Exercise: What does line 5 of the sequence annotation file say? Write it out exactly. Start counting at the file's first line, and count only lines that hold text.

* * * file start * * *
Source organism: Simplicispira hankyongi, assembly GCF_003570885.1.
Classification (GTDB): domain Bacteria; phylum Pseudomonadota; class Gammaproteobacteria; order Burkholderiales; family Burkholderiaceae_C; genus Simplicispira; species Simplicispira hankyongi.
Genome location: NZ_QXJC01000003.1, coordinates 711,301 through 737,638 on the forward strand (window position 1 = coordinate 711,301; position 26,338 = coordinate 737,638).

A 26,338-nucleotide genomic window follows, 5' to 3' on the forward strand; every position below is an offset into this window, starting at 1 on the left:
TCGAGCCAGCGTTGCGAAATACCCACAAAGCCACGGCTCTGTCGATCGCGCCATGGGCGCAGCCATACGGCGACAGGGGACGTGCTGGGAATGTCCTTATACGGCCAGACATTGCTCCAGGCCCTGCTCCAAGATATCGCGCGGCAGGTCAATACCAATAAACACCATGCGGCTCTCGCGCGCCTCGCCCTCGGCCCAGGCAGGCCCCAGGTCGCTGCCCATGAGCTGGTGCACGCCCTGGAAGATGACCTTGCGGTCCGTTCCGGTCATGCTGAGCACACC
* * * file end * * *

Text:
TCGAGCCAGCGTTGCGAAATACCCACAAAGCCACGGCTCTGTCGATCGCGCCATGGGCGCAGCCATACGGCGACAGGGGACGTGCTGGGAATGTCCTTATACGGCCAGACATTGCTCCAGGCCCTGCTCCAAGATATCGCGCGGCAGGTCAATACCAATAAACACCATGCGGCTCTCGCGCGCCTCGCCCTCGGCCCAGGCAGGCCCCAGGTCGCTGCCCATGAGCTGGTGCACGCCCTGGAAGATGACCTTGCGGTCCGTTCCGGTCATGCTGAGCACACC